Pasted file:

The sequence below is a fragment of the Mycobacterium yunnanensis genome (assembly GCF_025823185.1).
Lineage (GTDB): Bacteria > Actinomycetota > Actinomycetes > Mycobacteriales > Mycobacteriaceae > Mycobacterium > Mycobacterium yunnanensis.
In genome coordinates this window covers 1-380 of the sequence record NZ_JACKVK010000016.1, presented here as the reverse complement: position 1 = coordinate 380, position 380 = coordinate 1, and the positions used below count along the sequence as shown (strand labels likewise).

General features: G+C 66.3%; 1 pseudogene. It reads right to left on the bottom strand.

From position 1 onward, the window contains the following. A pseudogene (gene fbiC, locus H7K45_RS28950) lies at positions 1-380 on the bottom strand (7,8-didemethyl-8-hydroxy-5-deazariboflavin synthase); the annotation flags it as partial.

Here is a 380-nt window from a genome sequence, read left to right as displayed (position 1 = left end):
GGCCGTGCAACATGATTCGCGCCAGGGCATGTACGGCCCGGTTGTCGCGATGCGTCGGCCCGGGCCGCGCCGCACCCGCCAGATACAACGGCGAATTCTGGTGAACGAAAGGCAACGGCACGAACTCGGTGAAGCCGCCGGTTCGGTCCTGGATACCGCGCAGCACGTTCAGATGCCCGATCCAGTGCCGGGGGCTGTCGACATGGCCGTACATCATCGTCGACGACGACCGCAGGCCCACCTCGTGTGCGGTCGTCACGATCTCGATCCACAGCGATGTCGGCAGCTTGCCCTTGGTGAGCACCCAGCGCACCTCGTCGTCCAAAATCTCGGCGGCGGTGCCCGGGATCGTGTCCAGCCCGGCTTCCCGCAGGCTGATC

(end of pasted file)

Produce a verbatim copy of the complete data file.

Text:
The sequence below is a fragment of the Mycobacterium yunnanensis genome (assembly GCF_025823185.1).
Lineage (GTDB): Bacteria > Actinomycetota > Actinomycetes > Mycobacteriales > Mycobacteriaceae > Mycobacterium > Mycobacterium yunnanensis.
In genome coordinates this window covers 1-380 of the sequence record NZ_JACKVK010000016.1, presented here as the reverse complement: position 1 = coordinate 380, position 380 = coordinate 1, and the positions used below count along the sequence as shown (strand labels likewise).

General features: G+C 66.3%; 1 pseudogene. It reads right to left on the bottom strand.

From position 1 onward, the window contains the following. A pseudogene (gene fbiC, locus H7K45_RS28950) lies at positions 1-380 on the bottom strand (7,8-didemethyl-8-hydroxy-5-deazariboflavin synthase); the annotation flags it as partial.

Here is a 380-nt window from a genome sequence, read left to right as displayed (position 1 = left end):
GGCCGTGCAACATGATTCGCGCCAGGGCATGTACGGCCCGGTTGTCGCGATGCGTCGGCCCGGGCCGCGCCGCACCCGCCAGATACAACGGCGAATTCTGGTGAACGAAAGGCAACGGCACGAACTCGGTGAAGCCGCCGGTTCGGTCCTGGATACCGCGCAGCACGTTCAGATGCCCGATCCAGTGCCGGGGGCTGTCGACATGGCCGTACATCATCGTCGACGACGACCGCAGGCCCACCTCGTGTGCGGTCGTCACGATCTCGATCCACAGCGATGTCGGCAGCTTGCCCTTGGTGAGCACCCAGCGCACCTCGTCGTCCAAAATCTCGGCGGCGGTGCCCGGGATCGTGTCCAGCCCGGCTTCCCGCAGGCTGATC